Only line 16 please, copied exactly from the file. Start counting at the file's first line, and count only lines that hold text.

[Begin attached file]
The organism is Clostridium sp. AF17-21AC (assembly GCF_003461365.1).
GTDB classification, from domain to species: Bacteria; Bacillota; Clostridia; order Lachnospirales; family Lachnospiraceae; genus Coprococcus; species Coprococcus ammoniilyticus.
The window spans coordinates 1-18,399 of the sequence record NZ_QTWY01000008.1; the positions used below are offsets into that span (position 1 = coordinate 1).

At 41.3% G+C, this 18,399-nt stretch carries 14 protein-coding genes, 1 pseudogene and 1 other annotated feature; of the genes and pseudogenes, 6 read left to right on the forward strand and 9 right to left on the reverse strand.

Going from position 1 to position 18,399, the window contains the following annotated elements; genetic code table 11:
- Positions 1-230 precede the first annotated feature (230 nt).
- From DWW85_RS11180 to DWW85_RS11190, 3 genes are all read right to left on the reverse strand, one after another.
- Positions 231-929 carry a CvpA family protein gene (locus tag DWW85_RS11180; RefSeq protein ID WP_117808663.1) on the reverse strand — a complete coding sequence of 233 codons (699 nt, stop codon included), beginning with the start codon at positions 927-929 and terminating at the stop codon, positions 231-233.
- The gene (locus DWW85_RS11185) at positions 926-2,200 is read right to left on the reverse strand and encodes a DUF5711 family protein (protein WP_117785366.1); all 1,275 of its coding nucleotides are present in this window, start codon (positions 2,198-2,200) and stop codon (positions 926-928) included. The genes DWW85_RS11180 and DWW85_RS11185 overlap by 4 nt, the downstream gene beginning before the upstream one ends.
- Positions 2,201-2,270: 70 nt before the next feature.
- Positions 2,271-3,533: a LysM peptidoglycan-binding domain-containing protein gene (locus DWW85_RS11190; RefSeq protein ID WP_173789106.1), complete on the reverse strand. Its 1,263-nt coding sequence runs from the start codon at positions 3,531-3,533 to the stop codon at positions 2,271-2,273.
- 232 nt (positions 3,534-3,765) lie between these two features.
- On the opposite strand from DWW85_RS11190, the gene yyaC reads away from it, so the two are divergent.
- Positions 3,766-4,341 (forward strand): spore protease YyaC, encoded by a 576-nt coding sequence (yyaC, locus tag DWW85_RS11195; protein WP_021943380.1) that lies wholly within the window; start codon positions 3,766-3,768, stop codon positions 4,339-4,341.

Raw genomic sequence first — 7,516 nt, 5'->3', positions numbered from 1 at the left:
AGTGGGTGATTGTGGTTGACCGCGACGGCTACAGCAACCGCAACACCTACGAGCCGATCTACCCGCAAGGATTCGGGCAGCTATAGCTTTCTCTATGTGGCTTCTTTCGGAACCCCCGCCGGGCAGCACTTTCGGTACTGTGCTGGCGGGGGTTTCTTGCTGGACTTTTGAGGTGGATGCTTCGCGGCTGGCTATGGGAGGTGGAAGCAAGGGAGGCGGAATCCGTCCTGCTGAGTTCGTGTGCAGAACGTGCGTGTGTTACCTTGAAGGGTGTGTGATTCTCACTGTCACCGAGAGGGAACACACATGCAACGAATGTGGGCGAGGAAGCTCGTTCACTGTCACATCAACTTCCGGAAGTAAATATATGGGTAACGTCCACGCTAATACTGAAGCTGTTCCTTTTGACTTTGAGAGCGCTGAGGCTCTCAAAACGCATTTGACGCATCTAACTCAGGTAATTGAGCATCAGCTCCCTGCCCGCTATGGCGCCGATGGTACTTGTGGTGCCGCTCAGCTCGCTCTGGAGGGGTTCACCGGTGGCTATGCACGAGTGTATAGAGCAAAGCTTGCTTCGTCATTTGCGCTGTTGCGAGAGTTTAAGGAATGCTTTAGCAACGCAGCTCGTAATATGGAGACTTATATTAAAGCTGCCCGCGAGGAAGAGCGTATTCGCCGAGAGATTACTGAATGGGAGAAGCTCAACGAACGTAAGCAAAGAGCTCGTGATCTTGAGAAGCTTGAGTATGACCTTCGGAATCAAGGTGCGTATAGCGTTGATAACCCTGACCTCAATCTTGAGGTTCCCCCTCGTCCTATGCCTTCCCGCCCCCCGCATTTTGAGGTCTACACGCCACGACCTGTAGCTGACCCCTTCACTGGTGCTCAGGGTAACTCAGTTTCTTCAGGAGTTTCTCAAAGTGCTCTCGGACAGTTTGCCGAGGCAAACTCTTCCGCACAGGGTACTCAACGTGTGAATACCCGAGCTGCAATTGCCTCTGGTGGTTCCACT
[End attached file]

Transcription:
AGTGGGTGATTGTGGTTGACCGCGACGGCTACAGCAACCGCAACACCTACGAGCCGATCTACCCGCAAGGATTCGGGCAGCTATAGCTTTCTCTATGTGGCTTCTTTCGGAACCCCCGCCGGGCAGCACTTTCGGTACTGTGCTGGCGGGGGTTTCTTGCTGGACTTTTGAGGTGGATGCTTCGCGGCTGGCTATGGGAGGTGGAAGCAAGGGAGGCGGAATCCGTCCTGCTGAGTTCGTGTGCAGAACGTGCGTGTGTTACCTTGAAGGGTGTGTGATTCTCACTGTCACCGAGAGGGAACACACATGCAACGAATGTGGGCGAGGAAGCTCGTTCACTGTCACATCAACTTCCGGAAGTAAATATATGGGTAACGTCCACGCTAATACTGAAGCTGTTCCTTTTGACTTTGAGAGCGCTGAGGCTCTCAAAACGCATTTGACGCATCTAACTCAGGTAATTGAGCATCAGCTCCCTGCCCGCTATGGCGCCGATGGTACTTGTGGTGCCGCTCAGCTCGCTCTGGAGGGGTTCACCGGTGGCTATGCACGAGTGTATAGAGCAAAGCTTGCTTCGTCATTTGCGCTGTTGCGAGAGTTTAAGGAATGCTTTAGCAACGCAGCTCGTAATATGGAGACTTATATTAAAGCTGCCCGCGAGGAAGAGCGTATTCGCCGAGAGATTACTGAATGGGAGAAGCTCAACGAACGTAAGCAAAGAGCTCGTGATCTTGAGAAGCTTGAGTATGACCTTCGGAATCAAGGTGCGTATAGCGTTGATAACCCTGACCTCAATCTTGAGGTTCCCCCTCGTCCTATGCCTTCCCGCCCCCCGCATTTTGAGGTCTACACGCCACGACCTGTAGCTGACCCCTTCACTGGTGCTCAGGGTAACTCAGTTTCTTCAGGAGTTTCTCAAAGTGCTCTCGGACAGTTTGCCGAGGCAAACTCTTCCGCACAGGGTACTCAACGTGTGAATACCCGAGCTGCAATTGCCTCTGGTGGTTCCACT